You put the pedal down. A confident growl busts out the back end. The wheels may squeal, and you might too. It's not all about the power, though it has plenty. The 2021 Nissan GT-R delivers the type of drive experience that you're never going to get from an electric vehicle - and it's magnificent.

Godzilla has been in production since 2007 with nips and tucks and add-ons here and there along the way. It's not as sleek or stylish as the Audi E-Tron GT or even Audi's R8. There's no giant wing out back à la McLaren and certainly nothing Italian about it. The GT-R is it's own man.

Even areas of the country that are supercar-heavy, aren't heavy with GT-Rs. A Ferrari or Lamborghini is a bigger status symbol for adoring eyes. It's the real drivers out there who know that a GT-R is perhaps the better investment for someone who wants a supercar to drive, not just to be seen in. Its unique looks are subtle but properly athletic.

2021 Nissan GT-R Premium The car is capable as a daily driver but it can also push the limits during a track day.Photo courtesy of Nissan North America

2021 Nissan GT-R Premium

The reason for that starts but doesn't end with Nissan's 3.8-liter twin-turbo V6. It rests below the hood, not behind your ears, and delivers 565 horsepower and 467 pound-feet of torque creating a visceral acceleration experience. It's enough to satisfy you, bring a smile to your face, impress those around you, and make you realize that Godzilla really is a beast.

The six-speed dual-clutch transmission in the GT-R Premium ($113,540 base price) manages the power nicely and shifts relatively smoothly - it's no Ford 10-speed automatic and that's okay. If you want a GT-R with a manual transmission, you'll have to upgrade to the NISMO model. Don't "save the manuals" me. So few people are buying them that they're becoming extinct despite your bumper sticker saying and hashtag. Most supercars don't have them. Nissan is just simply following an industry trend and the DCT is perfectly fine for drivers not spending the majority of their time on a track.

All wheel drive is standard on the model, meaning that the GT-R sticks to the road as you put it through its paces. That also means that you don't need to head home every time there's rainfall or snow in the forecast, and you can take corners a little faster than the local constabulary may prefer.

The car has athletic looks despite not conforming to the typical supercar design language.Photo courtesy of Nissan North America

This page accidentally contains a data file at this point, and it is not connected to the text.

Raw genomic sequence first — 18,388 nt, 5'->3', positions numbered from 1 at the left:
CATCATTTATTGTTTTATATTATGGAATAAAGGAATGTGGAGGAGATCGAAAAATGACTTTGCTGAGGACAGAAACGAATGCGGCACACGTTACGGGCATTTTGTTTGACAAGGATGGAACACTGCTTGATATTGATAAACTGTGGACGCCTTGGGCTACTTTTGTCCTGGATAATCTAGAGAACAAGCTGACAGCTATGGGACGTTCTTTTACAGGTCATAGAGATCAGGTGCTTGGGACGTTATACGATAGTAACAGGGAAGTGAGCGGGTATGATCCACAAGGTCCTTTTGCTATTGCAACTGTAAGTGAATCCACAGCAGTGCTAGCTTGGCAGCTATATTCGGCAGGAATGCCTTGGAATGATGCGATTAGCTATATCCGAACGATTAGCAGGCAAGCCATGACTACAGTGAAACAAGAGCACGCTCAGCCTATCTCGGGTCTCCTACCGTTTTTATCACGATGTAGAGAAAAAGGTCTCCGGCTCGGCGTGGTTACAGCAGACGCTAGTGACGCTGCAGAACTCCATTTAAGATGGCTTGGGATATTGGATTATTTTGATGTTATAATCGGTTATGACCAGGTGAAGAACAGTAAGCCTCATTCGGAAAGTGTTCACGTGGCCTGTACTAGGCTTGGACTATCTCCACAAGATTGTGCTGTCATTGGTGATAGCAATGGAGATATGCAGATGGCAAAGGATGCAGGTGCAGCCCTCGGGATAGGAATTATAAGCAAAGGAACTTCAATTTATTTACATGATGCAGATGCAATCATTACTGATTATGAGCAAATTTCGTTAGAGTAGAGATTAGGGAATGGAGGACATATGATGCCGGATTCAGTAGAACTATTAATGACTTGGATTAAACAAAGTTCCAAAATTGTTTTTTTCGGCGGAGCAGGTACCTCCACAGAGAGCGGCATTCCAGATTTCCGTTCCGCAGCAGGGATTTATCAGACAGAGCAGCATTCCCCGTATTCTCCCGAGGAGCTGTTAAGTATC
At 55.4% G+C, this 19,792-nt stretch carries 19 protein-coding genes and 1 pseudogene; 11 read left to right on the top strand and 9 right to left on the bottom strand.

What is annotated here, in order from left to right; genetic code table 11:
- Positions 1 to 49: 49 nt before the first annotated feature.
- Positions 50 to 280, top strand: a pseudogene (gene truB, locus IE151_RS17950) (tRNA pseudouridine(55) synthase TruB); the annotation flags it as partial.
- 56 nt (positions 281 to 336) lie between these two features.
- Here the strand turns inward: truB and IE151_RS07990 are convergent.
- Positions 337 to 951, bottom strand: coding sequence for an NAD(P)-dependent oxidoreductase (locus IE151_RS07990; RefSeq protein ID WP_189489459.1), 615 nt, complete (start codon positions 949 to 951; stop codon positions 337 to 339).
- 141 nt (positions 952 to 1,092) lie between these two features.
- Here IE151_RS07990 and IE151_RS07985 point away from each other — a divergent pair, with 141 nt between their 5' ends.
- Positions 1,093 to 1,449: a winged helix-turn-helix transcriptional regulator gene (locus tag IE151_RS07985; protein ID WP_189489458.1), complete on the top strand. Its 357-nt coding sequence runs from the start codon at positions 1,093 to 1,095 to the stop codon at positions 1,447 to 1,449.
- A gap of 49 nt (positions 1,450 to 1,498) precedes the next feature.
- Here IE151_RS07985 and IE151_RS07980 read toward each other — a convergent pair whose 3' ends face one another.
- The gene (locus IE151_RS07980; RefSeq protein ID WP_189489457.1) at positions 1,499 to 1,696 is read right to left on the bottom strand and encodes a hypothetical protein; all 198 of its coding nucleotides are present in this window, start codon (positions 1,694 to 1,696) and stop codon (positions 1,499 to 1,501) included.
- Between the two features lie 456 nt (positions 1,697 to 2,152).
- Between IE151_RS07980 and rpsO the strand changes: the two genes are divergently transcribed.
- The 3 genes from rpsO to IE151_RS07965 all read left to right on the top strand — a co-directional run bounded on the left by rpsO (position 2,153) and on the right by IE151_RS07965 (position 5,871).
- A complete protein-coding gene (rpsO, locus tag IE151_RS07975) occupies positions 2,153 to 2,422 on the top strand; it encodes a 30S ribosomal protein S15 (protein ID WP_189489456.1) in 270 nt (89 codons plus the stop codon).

2021 Nissan GT-R Premium

Proper engineering has made the GT-R a great daily driver. It's fun to push it around the twisties on a winding road in the country during a long weekend, but it's also not a bad car to commute or run errands in (it has a real trunk!). Like any good supercar, the GT-R goes right where you want, when you want it, whether you're doing slow speed maneuvering around a neighborhood or putting the throttle down on the highway. The speed-sensitive steering calibration is spot-on.

Parts of the interior are dated, especially when compared to other vehicles in its price point. But none of those parts are enough to make the GT-R even the least bit undesirable. The seats are surprisingly comfortable and the ride isn't too harsh. Analog dials are a nice break for the eyes.

But the real reason you're in the GT-R isn't because of the the amenities. It's because you love to drive. Because you're confident enough to go with Godzilla rather than a flashy Italian or German. Because you understand that the car nicknamed after a fictional monster, and its gasoline-powered ilk, are in danger of going extinct as carbon neutral priorities seem keen on removing the type of visceral fun that internal combustion engines provide.

The car has analog dials in front of the driver.Photo courtesy of Nissan North America

If we're going to have to make concessions to make the air and water cleaner, it would be nice if, on the other end of the spectrum, the powers that be let us keep having the muscle of the GT-R.